It’s a slippery slope and the sheriff of Humboldt County, NV may have wandered over it. [LVRJ] Two travelers on I-80 saw their personal cash confiscated because they were “suspected” of drug trafficking. These civil forfeitures are subject to the provisions of 18 U.S. Code 981, which is pretty lenient on the topic, the person having been perceived as engaging in a “specified unlawful activity.” There are also the provisions of NRS 179.1164-5 to consider. In Nevada, the forfeiture is supposed to be attendant with an arrest, a search with a warrant, or an inspection pursuant to a warrant — the latter a rather large loophole. In short:
“Nevada forfeiture law provides paltry protection for property owners from wrongful forfeitures. The government may seize your property and keep it upon a showing of clear and convincing evidence, a higher standard than many states but still lower than the criminal standard of beyond a reasonable doubt. But the burden falls on you to prove that you are an innocent owner by showing that the act giving rise to the forfeiture was done without your knowledge, consent or willful blindness.” [IJ]
So, what standards are applied by officers in Humboldt County?
“…officers are trained to recognize evasiveness during questioning, including stories about travel routes that don’t add up or a lack of luggage on cross-country trips.” [LVRJ]
Here’s where the specifics become part of the discussion — (1) What constitutes ‘evasion’ during questioning? (2) What elements of a ‘travel route’ make the journey suspicious? (3) How much luggage is presumed reasonable before a ‘lack’ is noticeable?
Let’s look at the first question: “Where are you headed?” Can I respond, “…to California?” Or, must I say that I’m headed for beautiful downtown Fresno to visit my ailing grandmother on Elm Street? Where have I been? Can I say, “Colorado?” Or, must I inform the officer that I’ve been helping my disabled brother-in-law move from Grand Junction to Aurora? Just how much personal information must I divulge to a complete stranger in order to assuage his suspicions that I am not a drug trafficker or a money launderer?
What must I say in order to make my travel route ‘reasonable?’ “Well officer, I tried fishing at Wild Horse, but somebody told me that Knott Creek was better, but I didn’t have any joy there so I thought I’d try the East Carson…..” What would happen if I said, “I dunno’ I just got into my truck and started looking for places that looked interesting and I might end up over at the Bodie, CA park to see the ghost town…” Does my itinerary have to make sense to anyone other than myself?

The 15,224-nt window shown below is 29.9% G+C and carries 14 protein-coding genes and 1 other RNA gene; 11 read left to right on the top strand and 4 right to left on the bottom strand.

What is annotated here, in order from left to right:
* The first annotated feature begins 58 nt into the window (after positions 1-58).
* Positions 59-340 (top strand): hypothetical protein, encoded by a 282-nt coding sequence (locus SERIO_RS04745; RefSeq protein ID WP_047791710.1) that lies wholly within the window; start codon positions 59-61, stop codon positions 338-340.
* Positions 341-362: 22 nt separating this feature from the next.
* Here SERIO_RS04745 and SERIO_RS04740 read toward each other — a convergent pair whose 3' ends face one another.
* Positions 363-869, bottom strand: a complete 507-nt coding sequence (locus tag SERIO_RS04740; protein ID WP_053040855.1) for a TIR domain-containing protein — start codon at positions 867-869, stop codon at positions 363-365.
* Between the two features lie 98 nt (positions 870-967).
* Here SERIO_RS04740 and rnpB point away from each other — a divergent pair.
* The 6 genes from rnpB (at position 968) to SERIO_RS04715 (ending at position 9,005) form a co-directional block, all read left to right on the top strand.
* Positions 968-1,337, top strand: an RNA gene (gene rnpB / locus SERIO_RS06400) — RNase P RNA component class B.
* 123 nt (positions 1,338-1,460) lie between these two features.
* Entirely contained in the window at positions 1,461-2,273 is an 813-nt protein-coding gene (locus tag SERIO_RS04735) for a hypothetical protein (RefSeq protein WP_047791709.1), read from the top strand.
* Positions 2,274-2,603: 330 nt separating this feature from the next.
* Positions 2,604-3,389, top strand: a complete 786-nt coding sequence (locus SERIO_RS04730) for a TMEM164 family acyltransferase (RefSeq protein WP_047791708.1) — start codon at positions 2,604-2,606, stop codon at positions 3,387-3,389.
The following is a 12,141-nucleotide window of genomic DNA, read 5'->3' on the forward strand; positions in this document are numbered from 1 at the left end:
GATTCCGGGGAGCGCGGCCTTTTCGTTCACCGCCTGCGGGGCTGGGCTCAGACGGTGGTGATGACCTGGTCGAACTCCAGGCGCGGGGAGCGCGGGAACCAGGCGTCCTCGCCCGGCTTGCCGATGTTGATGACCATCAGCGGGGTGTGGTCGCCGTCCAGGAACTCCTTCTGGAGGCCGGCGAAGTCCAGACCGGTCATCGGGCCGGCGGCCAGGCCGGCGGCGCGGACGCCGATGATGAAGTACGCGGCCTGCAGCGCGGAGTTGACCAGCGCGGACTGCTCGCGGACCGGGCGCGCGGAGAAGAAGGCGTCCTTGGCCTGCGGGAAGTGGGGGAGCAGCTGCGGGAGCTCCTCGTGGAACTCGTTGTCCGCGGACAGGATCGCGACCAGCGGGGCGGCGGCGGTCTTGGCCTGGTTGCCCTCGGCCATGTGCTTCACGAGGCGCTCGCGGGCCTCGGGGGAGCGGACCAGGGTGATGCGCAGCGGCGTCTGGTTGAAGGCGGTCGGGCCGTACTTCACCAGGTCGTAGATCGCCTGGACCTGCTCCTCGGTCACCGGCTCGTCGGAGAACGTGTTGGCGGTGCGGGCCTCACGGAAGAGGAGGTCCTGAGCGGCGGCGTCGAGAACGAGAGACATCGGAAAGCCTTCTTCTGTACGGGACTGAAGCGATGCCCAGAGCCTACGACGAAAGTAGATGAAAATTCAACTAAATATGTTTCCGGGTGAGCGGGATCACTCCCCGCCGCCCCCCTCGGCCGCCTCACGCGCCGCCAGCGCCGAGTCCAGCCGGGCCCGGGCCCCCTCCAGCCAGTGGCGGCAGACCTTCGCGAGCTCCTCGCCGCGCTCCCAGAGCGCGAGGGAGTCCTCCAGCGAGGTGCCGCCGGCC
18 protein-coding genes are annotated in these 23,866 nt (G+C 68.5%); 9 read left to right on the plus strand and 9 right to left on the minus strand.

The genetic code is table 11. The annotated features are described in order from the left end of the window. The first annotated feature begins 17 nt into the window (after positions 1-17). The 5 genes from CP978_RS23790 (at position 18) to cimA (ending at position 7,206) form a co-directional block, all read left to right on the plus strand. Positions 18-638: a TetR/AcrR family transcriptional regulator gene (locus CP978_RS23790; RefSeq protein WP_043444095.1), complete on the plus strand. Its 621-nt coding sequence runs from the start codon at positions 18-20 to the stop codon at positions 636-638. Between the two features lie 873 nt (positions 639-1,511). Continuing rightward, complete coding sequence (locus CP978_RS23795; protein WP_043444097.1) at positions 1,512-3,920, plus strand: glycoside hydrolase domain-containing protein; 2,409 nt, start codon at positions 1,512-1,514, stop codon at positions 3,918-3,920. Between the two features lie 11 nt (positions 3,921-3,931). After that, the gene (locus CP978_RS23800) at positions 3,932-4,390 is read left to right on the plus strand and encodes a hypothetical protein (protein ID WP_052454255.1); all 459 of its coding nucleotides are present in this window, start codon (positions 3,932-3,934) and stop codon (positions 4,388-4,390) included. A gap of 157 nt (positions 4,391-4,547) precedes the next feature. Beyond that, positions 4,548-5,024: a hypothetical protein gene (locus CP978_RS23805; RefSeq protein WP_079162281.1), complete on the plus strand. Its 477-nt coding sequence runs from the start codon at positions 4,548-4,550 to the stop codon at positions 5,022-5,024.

And, how much luggage must I pack before I am plausible? I do recall, and always with a smile, a former colleague who — with considerable assistance from his wife, I always suspected — could pack everything he needed for a weekend conference in one small attache bag. I also remember, with some nostalgia for the days when gasoline was $1.50 a gallon, when I could take off for a weekend with everything I needed for a bit of site seeing and photography scrunched into a single duffel bag. Would this be enough to convince The Officer I wasn’t drug trafficking or doing a bit of ‘asset hiding?’
Without some very clear guidelines, Humboldt County could find itself categorized with such infamous places as Tenaha, TX,
“Police in an East Texas city will no longer enrich their coffers by seizing assets from innocent Black and Latino drivers and threatening them with baseless criminal charges, under a settlement reached today with the American Civil Liberties Union.
The ACLU settled a class-action suit, pending court approval, against officials in Tenaha and Shelby County, where it is estimated police seized $3 million between 2006 and 2008 in at least 140 cases. Police officers routinely pulled over motorists in the vicinity of Tenaha without any legal justification, asked if they were carrying cash and, if they were, ordered them to sign over the cash to the city or face charges of money laundering or other serious crimes.” [ACLU]
The infamous Boatright Case is not one with which Humboldt County, NV authorities would want to be associated either. Unfortunately, the Humboldt County cases are not isolated instances, a recent article in Forbes publicizes other incidents in may other states. Police in one singularly repugnant incident confiscated church donations on their way to the bank and didn’t release the funds until a former Reagan Administration appointee to the Justice Department’s Asset Forfeiture Office took the case pro bono.
When remote, rural, Humboldt County hits ABC NewsBreak, it’s time to give more serious consideration to the nature, and to the implementation of drug enforcement policy than what gives the appearance of hopping on the Cash for Freedom bandwagon of law enforcement officers in too many jurisdictions.
Bones of Contention
Let’s begin with the proposition that no one wants to facilitate drug trafficking, and no one would seriously advocate that we should make it easy for people to hide assets from legitimate scrutiny (and taxation), nor do we want to make it easy for international criminals to transfer funds with alacrity. That said:
(1) How can we balance the need for legitimate law enforcement activity with the personal privacy and security in our “persons, houses, papers, and effects,” as guaranteed by our 4th Amendment?
(2) How do we adhere to the precept that we are innocent until proven guilty if we allow the civil forfeiture without a standard at least as robust as that required to justify an arrest?
The sorriest part of this state of affairs is that Humboldt County, Nevada, although newsworthy at the moment, is not all that far from the more egregious behavior of police operations in other states. Instead of attracting a reputation as a bulwark of ‘liberty,’ the county has adopted a culture of convenience, especially when it comes to collecting cash.